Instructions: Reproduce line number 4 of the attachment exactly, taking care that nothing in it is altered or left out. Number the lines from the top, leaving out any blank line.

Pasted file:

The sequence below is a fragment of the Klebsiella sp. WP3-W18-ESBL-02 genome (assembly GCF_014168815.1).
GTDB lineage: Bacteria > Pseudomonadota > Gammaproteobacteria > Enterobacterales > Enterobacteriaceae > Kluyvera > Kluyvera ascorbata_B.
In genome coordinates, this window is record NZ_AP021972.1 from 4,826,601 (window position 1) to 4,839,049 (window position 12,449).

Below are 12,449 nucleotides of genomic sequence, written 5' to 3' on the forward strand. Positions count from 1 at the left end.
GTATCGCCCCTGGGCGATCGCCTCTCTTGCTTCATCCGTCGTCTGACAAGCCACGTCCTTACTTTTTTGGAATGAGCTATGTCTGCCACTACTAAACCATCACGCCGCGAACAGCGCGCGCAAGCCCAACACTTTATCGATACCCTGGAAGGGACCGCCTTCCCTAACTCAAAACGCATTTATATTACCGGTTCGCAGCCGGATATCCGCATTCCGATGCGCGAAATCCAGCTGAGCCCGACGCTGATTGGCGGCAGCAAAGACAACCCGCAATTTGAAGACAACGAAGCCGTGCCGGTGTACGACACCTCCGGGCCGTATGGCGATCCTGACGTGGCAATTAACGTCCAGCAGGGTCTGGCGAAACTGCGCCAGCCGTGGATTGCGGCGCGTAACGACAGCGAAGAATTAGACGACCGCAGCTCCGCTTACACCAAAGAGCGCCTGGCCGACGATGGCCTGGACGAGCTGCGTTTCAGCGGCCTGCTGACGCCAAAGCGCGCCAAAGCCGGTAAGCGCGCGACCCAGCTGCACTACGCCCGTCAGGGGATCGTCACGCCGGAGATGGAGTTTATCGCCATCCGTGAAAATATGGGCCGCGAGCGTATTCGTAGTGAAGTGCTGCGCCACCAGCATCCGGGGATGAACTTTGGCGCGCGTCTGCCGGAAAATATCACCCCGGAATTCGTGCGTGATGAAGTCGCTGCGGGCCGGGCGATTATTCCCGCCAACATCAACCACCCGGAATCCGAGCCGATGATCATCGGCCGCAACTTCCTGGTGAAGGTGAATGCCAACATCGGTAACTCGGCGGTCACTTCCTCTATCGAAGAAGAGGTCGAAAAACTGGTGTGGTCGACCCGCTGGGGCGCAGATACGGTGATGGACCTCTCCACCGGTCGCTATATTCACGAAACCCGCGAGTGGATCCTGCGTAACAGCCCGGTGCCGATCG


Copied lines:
Below are 12,449 nucleotides of genomic sequence, written 5' to 3' on the forward strand. Positions count from 1 at the left end.